The first dairy alternative I ever tried was Silk soy milk. It was my go-to milk replacement for my morning cereal and in my coffee.
Then suddenly, the dairy case at the grocery stores were flooded with milk alternatives — almond milk, coconut milk, rice milk, hemp milk, etc. — and I tried almost ALL of them. I found myself coming back to Silk soy milk for both the smooth delicious taste and the 8 grams of protein per cup. Having given up meat several years ago, I was hard-pressed to meet my daily protein requirements. Falling back in love with soy was a great plant-based way to get the protein I needed in the mornings to fuel my workout and keep me satisfied until my next meal. Silk is also low in saturated fat and has no cholesterol, two more wins!
A boost of protein in the morning provides your body with what it needs to burn fat instead of muscle during a workout. Try this Tropical Yogurt Parfait using creamy vanilla Silk Soymilk for breakfast to wake up your taste buds and get your day started off right.
- 1/2 cup low-fat Greek yogurt
- 1/3 cup Vanilla Silk Soymilk
- 1/4 cup diced mango
- 1/4 cup diced banana chunks
- 1 tablespoon shredded coconut flakes
- 1/4 cup all-natural granola
- 2 tsp. chopped or crushed walnuts
- 1 tsp. honey
- In a medium-sized mixing bowl, blend together Greek yogurt and Vanilla Silk Soymilk until creamy and most lumps have disappeared.
- In a glass or mason jar, add the diced mango.
- Add half of the yogurt/soymilk blend to the glass directly on top of the mango.
- Add the diced banana and shredded coconut.
- Add the remainder of the yogurt/soymilk blend.
- Top with honey, granola, and chopped walnuts.
- When ready to eat, stir together & enjoy!
- If you are not planning to eat right away, store the granola & nuts separately. Pour on just before stirring, add honey, and stir.
If you haven’t tried Silk (or if you have and still want to SAVE) check out this link for money-saving coupons!!
Like to look at pretty pictures of food and yummy recipes? GREAT … I do too! Check out the Fall Back in Love with Soy recipe board on Pinterest.
This conversation is sponsored by Silk. The opinions and text are all mine.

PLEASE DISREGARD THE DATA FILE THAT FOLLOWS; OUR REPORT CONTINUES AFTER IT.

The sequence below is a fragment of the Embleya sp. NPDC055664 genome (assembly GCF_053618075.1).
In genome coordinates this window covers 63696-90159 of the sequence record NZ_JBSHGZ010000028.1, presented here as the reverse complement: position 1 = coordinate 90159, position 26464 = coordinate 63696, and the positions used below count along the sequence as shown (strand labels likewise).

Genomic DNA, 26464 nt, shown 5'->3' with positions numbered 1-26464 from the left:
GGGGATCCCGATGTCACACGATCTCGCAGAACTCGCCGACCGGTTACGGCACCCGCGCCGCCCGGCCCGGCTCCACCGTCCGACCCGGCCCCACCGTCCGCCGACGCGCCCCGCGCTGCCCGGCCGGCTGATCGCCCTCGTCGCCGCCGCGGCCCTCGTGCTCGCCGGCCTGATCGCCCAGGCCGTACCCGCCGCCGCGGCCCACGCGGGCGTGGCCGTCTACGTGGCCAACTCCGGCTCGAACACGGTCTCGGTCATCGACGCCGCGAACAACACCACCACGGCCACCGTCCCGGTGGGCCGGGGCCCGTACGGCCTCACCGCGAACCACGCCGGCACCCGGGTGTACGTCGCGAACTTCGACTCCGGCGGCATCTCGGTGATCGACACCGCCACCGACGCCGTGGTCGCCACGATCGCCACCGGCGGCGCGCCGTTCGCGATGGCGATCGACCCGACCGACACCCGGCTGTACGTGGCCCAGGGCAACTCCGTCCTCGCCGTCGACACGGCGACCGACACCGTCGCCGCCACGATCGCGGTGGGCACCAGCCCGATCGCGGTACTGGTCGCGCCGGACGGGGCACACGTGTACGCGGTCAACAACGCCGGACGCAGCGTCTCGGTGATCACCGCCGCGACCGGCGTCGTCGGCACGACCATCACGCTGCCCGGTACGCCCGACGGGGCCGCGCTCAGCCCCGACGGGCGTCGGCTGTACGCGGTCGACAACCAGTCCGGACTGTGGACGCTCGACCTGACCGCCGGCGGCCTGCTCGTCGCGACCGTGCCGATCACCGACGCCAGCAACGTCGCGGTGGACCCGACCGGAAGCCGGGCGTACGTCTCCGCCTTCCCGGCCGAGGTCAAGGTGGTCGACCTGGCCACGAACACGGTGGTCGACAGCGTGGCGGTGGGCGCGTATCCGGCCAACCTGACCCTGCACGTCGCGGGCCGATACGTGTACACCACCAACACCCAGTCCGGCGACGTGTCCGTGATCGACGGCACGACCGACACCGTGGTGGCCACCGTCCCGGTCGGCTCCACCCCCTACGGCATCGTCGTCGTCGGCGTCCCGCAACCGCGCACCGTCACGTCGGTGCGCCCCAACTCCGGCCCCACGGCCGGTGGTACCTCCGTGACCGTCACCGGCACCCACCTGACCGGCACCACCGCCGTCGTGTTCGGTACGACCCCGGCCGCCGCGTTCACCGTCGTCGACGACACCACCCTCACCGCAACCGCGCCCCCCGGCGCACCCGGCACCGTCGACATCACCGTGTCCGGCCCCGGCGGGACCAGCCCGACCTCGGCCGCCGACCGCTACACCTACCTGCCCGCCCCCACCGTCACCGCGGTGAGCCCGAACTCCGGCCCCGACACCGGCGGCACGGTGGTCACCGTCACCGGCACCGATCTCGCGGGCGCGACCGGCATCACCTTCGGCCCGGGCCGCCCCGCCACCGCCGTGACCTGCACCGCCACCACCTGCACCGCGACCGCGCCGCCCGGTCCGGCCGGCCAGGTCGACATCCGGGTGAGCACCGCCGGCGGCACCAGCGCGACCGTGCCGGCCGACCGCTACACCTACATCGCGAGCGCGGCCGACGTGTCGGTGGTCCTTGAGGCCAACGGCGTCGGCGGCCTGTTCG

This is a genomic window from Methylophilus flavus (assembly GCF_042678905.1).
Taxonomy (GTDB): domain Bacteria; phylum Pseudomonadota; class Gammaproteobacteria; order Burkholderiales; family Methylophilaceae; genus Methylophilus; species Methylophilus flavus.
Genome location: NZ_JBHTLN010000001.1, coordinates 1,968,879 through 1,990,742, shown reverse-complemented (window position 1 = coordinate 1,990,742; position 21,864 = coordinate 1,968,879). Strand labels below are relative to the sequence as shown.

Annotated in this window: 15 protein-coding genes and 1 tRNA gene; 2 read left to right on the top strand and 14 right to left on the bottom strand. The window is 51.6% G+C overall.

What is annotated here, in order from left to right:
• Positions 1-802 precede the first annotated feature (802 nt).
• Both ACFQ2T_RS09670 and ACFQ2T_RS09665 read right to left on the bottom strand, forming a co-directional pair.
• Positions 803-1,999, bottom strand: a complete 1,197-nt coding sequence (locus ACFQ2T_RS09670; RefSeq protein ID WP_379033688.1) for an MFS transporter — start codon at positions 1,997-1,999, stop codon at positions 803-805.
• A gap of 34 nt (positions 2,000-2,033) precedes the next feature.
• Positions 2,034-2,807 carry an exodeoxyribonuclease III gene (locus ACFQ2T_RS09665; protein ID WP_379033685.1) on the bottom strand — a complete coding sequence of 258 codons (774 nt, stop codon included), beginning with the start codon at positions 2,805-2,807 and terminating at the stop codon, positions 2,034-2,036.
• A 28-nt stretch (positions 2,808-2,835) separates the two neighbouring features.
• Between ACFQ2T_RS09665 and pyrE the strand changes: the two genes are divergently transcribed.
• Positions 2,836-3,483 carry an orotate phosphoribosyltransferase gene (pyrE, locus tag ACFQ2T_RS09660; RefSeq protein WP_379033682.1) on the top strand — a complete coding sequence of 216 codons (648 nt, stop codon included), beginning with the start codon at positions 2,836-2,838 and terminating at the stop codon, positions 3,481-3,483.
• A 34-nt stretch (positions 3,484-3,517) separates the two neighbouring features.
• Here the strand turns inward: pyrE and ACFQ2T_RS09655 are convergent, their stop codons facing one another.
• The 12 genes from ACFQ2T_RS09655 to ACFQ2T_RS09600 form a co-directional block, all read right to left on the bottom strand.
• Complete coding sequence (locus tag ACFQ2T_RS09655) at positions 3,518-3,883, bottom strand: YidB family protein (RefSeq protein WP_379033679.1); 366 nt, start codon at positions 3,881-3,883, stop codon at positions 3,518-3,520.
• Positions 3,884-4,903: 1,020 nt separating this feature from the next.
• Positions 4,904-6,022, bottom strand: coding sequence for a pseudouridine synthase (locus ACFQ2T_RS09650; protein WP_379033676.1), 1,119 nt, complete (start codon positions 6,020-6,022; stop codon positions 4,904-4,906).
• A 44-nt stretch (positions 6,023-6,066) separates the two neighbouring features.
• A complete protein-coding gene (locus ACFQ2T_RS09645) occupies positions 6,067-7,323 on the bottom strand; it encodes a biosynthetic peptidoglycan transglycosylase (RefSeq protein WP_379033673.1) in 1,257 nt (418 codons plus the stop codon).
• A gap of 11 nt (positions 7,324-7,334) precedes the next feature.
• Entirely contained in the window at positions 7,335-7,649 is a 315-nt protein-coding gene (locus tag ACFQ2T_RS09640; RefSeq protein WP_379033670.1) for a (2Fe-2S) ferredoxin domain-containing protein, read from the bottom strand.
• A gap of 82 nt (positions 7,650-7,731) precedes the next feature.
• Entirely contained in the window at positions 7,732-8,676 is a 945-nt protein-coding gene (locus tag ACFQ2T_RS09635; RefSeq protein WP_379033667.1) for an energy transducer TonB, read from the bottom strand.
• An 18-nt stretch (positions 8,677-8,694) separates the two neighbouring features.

AsparagusYou can find asparagus almost all year-round thanks to the lengths grocers go to in order to keep these greens in stock, but nothing beats the flavor-rich freshness of locally-grown asparagus during the spring. A cup of asparagus boasts a healthy dose of vitamin K (essential for your bones to absorb calcium) and immune-boosting vitamin A. Asparagus is also know to de-bloat your tummy, so eat up before you hit the beach for a lean & defined physique!
ArtichokesArtichokes contain a compound called cynarin, which are not to stimulate your taste buds & make bland food taste better. They are also rich in inulin, which promotes growth of good bacteria in your gut. Also a good source of antioxidants, fiber, and folate, these tasty veggies are a nutritional powerhouse that are hard to beat!
RampsRamps, also known as wild leeks are a spring delicacy available only for a few weeks in spring, beginning mid-April. If you haven’t tried ramps, hit the supermarket or farmer’s market for this delightful veg you can use in any recipe that calls for leeks. In addition to vitamins A and C, you’ll get a dose of iron as well as immune-boosting selenium.
If you are interested in getting the most nutritional bang for your buck, look no further than superfoods. What’s so super about them, you ask? Basicially, superfoods are simply those that are plentiful in multiple nutrients and have been shown through scientific research to offer health benefits.